MH: "What do you say to critics who question the 15 kWh per square meter goal, calling it arbitrary?"

Feist: "The definition of a Passivhaus doesn’t need any number. As long as you build a house in a way that you can use the heat-recovery ventilation system — a system that you need anyway for indoor air requirements — to provide the heat and cooling, it can be considered a Passivhaus."

Of course, Passivhaus designers sweat buckets to achieve 15 kWh per square meter, so it's a little flippant to say that "the definition of a Passivhaus doesn’t need any number."

Feist's insistence on the centrality of an HRV provides an important clue to the origin of the "Magic 15" number. Here's what I wrote in the introduction to my interview (Energy Design Update, January 2008):

"In Central Europe, the vast majority of Passivhaus designers choose to deliver space heat through a home’s ventilation system. This method imposes certain limitations; in Passivhaus buildings, ventilation airflow is usually in the range of 0.3 to 0.4 air changes per hour. Obviously, ventilation air cannot be delivered at unacceptably high temperatures; Feists’s Passivhaus Institut advises that ventilation air should be no hotter than 122°F. These criteria establish limits to the amount of heat that can be delivered by a Passivhaus ventilation system."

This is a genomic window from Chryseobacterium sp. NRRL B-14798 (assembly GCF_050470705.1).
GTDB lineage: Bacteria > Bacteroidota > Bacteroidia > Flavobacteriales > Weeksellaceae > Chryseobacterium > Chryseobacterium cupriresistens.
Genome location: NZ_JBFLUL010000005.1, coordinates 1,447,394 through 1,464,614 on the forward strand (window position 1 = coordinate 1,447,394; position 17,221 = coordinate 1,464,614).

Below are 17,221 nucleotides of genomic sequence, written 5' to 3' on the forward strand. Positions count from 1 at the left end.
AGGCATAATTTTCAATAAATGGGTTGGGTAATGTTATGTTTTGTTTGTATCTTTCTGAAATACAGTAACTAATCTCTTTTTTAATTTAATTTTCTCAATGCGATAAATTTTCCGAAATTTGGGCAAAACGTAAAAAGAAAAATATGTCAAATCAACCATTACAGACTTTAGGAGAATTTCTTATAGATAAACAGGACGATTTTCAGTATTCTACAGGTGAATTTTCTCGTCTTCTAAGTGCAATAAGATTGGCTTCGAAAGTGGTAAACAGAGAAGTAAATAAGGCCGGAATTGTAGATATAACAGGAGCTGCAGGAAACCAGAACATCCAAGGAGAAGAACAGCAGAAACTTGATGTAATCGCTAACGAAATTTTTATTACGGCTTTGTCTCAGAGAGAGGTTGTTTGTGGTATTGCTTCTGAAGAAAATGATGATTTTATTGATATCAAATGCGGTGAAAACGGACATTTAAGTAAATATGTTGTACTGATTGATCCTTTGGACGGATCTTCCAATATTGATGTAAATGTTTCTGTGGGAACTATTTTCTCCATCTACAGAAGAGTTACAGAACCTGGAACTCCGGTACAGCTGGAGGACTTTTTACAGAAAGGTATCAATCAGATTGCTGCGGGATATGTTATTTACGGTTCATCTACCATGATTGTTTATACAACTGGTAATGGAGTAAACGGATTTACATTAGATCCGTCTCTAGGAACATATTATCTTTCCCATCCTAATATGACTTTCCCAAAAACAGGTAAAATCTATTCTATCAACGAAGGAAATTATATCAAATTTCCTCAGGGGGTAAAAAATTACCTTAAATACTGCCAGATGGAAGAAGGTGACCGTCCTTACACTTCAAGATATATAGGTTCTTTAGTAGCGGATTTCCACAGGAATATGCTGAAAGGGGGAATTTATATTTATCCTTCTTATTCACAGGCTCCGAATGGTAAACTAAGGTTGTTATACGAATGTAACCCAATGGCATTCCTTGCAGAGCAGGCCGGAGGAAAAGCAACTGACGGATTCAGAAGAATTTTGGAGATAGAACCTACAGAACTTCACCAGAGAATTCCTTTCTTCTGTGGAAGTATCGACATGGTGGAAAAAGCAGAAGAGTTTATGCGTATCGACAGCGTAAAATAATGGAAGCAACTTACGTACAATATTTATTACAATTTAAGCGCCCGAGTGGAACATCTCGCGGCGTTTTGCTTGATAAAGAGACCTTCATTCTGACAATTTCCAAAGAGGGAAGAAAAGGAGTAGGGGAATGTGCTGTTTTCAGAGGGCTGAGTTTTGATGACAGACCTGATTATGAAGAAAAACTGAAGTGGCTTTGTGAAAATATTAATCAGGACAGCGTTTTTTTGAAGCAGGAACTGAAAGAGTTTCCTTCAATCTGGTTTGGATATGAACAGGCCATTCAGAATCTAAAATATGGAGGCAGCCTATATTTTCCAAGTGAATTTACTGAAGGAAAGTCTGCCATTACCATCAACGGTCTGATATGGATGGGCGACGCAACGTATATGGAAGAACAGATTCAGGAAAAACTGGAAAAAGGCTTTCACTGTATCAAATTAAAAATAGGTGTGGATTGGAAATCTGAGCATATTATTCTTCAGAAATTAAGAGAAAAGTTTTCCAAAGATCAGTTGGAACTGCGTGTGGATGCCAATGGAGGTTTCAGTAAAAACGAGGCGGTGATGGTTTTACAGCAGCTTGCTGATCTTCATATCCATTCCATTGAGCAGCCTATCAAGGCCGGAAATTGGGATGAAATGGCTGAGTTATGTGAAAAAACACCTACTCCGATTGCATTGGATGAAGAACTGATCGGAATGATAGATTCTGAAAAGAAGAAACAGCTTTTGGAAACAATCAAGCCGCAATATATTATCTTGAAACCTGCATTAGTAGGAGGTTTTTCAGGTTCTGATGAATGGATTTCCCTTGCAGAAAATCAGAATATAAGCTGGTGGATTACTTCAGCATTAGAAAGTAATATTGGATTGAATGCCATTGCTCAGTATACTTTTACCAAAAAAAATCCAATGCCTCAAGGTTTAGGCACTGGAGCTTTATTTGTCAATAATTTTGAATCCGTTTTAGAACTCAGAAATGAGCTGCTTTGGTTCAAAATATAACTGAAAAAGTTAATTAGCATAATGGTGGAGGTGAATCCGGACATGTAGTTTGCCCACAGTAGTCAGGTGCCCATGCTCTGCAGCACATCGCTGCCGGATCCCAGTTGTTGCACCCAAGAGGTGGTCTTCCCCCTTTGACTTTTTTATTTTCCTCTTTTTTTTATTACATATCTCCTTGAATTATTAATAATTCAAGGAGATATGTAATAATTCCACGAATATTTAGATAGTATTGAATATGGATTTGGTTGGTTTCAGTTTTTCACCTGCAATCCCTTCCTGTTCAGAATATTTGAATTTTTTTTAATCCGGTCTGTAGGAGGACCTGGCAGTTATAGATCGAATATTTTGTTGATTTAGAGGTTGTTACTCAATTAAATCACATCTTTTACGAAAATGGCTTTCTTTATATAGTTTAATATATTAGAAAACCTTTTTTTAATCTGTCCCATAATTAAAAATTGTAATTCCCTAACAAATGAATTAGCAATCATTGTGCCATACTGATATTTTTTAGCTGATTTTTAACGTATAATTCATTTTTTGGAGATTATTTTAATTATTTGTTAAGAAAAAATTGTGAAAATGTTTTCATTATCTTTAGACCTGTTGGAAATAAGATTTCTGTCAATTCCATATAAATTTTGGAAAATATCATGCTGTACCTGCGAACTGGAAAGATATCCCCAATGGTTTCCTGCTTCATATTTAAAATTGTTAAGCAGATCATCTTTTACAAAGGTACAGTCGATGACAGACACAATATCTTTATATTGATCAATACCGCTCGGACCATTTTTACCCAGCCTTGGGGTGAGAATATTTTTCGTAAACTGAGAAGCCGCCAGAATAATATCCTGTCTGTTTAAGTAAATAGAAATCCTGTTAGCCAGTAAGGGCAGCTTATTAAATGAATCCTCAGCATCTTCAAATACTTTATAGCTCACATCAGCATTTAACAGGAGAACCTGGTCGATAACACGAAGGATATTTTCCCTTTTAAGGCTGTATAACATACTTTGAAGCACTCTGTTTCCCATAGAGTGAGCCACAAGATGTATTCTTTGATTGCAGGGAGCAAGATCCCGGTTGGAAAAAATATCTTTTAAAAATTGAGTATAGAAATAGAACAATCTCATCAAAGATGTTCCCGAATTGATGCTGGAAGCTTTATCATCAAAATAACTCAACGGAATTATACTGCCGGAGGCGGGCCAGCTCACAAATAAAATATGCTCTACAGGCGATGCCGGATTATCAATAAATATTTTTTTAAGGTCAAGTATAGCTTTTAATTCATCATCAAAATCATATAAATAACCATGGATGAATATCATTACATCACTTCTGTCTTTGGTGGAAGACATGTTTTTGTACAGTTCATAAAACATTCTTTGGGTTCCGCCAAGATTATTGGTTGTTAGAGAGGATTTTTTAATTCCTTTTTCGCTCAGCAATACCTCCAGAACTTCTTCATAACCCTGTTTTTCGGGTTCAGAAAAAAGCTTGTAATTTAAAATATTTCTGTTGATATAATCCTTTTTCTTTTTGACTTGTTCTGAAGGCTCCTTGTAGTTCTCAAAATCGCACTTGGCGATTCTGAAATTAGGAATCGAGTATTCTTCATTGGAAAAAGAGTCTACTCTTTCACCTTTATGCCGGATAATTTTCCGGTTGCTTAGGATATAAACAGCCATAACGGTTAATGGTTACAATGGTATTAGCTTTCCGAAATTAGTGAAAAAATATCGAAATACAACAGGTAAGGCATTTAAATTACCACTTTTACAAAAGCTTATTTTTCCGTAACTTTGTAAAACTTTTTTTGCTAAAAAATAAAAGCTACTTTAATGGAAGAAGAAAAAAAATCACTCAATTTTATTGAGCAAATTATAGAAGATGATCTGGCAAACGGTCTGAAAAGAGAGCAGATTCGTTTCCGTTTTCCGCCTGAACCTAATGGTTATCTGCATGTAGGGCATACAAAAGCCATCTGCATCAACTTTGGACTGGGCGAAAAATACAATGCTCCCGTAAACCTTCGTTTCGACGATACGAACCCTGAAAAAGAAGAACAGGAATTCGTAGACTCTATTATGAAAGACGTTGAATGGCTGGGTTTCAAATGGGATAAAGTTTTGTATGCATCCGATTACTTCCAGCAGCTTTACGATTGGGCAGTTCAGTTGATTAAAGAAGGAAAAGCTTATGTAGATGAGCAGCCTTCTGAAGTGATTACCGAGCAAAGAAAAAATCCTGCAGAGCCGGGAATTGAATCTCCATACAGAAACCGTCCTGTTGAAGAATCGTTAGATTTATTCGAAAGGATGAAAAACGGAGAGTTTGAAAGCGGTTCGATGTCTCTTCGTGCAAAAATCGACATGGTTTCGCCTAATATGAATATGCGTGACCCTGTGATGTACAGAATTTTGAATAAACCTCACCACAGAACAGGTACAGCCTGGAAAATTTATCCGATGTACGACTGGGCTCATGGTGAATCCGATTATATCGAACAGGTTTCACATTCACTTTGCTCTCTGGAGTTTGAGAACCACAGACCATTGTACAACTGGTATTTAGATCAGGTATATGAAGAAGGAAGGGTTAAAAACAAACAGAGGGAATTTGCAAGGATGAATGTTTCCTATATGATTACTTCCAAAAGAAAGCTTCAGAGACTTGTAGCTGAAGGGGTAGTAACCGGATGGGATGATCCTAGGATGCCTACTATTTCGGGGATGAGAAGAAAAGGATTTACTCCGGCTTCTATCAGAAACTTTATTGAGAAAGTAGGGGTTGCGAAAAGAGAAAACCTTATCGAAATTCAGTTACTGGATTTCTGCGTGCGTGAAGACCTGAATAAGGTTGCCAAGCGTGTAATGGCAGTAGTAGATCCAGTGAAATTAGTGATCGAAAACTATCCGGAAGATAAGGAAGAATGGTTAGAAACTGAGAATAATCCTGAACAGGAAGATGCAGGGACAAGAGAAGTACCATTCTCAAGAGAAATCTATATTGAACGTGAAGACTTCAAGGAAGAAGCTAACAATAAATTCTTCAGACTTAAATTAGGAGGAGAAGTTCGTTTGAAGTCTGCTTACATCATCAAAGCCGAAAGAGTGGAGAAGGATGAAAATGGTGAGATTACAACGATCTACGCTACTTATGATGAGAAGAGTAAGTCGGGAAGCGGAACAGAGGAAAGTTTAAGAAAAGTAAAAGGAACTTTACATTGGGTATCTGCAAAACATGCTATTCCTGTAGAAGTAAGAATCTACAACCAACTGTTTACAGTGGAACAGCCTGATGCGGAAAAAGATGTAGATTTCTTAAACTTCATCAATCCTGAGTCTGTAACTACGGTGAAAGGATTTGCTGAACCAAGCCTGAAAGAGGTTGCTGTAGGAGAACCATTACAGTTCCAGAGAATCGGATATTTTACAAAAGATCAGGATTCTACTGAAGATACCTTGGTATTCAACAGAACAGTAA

So, it APPEARS that this was the reasoning behind establishing the number 15:

1. Space heat must be delivered through ventilation ducts.
2. The ventilation rate shall be 0.3 to 0.4 air changes per hour.
3. Air temperatures of delivered air shall be no higher than 122°F.